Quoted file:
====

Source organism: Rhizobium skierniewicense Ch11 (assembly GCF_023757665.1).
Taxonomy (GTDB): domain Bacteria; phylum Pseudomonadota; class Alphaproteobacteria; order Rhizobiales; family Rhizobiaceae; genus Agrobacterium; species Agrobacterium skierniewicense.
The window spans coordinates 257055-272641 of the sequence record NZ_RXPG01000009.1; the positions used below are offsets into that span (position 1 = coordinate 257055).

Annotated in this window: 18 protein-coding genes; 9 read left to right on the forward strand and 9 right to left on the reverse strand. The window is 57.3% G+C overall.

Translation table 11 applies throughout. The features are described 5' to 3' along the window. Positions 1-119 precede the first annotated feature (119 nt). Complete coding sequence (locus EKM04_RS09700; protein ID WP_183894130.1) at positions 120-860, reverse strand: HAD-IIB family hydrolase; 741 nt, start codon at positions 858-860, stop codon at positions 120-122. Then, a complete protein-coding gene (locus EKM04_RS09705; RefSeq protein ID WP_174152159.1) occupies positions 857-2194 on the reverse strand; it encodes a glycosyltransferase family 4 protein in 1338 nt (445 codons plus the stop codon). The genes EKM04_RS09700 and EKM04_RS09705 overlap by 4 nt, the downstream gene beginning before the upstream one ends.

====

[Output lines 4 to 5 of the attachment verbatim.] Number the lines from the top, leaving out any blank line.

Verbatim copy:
Annotated in this window: 18 protein-coding genes; 9 read left to right on the forward strand and 9 right to left on the reverse strand. The window is 57.3% G+C overall.

Translation table 11 applies throughout. The features are described 5' to 3' along the window. Positions 1-119 precede the first annotated feature (119 nt). Complete coding sequence (locus EKM04_RS09700; protein ID WP_183894130.1) at positions 120-860, reverse strand: HAD-IIB family hydrolase; 741 nt, start codon at positions 858-860, stop codon at positions 120-122. Then, a complete protein-coding gene (locus EKM04_RS09705; RefSeq protein ID WP_174152159.1) occupies positions 857-2194 on the reverse strand; it encodes a glycosyltransferase family 4 protein in 1338 nt (445 codons plus the stop codon). The genes EKM04_RS09700 and EKM04_RS09705 overlap by 4 nt, the downstream gene beginning before the upstream one ends.